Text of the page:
The bulldozer falls into the hole with its treads still spinning. A battered boy manages to climb out of the hole grunting and groaning. After he gets out of the hole, he turns back around and helps the cow out of the hole too. The cow is dazed for a bit but soon clears its head. Up until now it has behaved like a cow. At this point the cow is very angry and walks anthropomorphic ally to the steam shovel where the girl is getting out. He grabs the girl by the shirt and bops her one in the eye before stalking away on its hind legs. The girl looks at the camera in surprise.
In the third scene, the boy and the girl are in pitched battle behind barricades of desks throwing things at one another. In the midst of this battle, the girl holds up her hand and stops all the action. She then walks off past the teacher, past the boy, out of the classroom, across the field, onto a road, catches a bus goes to the countryside, finds a farm, enters the pasture, and bops the same cow back in the eye for revenge. The cow, now behaving like a cow and grazing, looks very surprised. The girl then retraces her steps back into the classroom back to a bored boy who is waiting for her to return to resume their battle. She gets back into position and the action starts again. The boy looks at the camera in mid-battle and simply shrugs.
In the final scene, we start with the sleeping teacher. The kids run into the room from the left, the girl chasing the boy and run around the teacher a few times, then exit right. The kids come back in from the right and exit left with the boy chasing the girl. They reverse the situation a moment later and come in from the left again. Just as they pass the screen though, the girl trips and falls to the ground. The boy, stops and checks to see if she is okay. He helps her up and she brushes herself off. As he is helping her she surprises the boy by punching him in the eye for no apparent reason except that they are rivals. A big “cat fight” ensues.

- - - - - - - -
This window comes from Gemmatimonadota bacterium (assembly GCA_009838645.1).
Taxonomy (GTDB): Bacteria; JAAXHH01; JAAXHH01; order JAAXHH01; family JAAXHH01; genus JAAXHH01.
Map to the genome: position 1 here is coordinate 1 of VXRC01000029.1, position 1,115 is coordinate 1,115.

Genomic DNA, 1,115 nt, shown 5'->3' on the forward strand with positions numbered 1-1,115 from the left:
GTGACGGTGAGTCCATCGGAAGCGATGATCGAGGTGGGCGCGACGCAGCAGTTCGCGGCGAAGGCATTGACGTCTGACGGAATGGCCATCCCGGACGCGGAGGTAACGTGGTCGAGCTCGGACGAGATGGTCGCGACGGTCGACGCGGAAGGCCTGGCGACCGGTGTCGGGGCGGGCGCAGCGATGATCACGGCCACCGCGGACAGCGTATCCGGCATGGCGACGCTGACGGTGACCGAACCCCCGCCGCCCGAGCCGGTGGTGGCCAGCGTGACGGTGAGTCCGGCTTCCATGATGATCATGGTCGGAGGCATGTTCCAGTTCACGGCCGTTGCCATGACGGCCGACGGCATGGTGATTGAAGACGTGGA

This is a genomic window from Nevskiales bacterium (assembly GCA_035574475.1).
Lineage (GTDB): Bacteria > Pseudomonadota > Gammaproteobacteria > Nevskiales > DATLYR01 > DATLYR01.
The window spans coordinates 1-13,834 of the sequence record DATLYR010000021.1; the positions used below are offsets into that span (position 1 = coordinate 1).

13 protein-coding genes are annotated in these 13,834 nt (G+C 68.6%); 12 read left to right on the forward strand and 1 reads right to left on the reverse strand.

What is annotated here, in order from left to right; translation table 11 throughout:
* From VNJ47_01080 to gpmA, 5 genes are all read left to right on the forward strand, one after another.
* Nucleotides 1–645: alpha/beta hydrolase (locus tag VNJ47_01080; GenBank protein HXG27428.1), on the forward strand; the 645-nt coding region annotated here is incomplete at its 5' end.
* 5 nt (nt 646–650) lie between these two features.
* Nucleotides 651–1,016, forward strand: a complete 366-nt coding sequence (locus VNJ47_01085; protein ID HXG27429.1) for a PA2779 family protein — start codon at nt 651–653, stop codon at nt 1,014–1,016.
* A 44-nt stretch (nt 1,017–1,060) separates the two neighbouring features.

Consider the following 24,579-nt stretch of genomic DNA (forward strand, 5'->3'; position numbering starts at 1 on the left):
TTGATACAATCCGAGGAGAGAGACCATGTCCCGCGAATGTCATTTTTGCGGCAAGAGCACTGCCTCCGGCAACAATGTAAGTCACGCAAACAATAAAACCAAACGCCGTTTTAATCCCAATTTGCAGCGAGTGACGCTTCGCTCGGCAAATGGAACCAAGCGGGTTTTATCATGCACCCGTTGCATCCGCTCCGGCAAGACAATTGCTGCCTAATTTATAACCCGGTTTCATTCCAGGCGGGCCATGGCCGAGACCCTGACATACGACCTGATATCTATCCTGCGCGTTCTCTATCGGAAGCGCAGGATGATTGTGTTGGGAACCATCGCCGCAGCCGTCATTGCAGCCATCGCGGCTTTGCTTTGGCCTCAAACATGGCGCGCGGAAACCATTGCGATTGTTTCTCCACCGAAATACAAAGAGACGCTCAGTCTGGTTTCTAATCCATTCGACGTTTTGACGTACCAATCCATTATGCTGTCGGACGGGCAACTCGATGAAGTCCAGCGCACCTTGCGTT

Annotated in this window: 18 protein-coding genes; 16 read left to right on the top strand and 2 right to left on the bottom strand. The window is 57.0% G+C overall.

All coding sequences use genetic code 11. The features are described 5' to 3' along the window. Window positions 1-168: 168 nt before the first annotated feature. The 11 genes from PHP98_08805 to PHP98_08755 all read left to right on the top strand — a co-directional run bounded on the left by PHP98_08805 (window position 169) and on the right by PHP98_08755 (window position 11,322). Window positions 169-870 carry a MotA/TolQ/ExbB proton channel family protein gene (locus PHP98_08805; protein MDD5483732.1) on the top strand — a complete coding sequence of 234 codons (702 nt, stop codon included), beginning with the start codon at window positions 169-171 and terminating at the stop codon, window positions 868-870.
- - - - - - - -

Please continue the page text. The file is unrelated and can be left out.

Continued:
The fight stops twice briefly. The first time is the boy strangling the girl and shaking her around. The second is the girl holding the boy down and hitting him repeatedly. When they finally stop, the boy has the girl in a choke hold and she starts turning blue. At this point, she reaches up into her hair and takes the feather that has been there the entire time, and tickles him in the ribcage. He lets go and tries not to laugh. He is of course unsuccessful and lets out a giggle, exactly like the one at the beginning of the cartoon. As a result, the hammer comes crashing down on him again. The children give the camera an “oh well” look and the cartoon ends.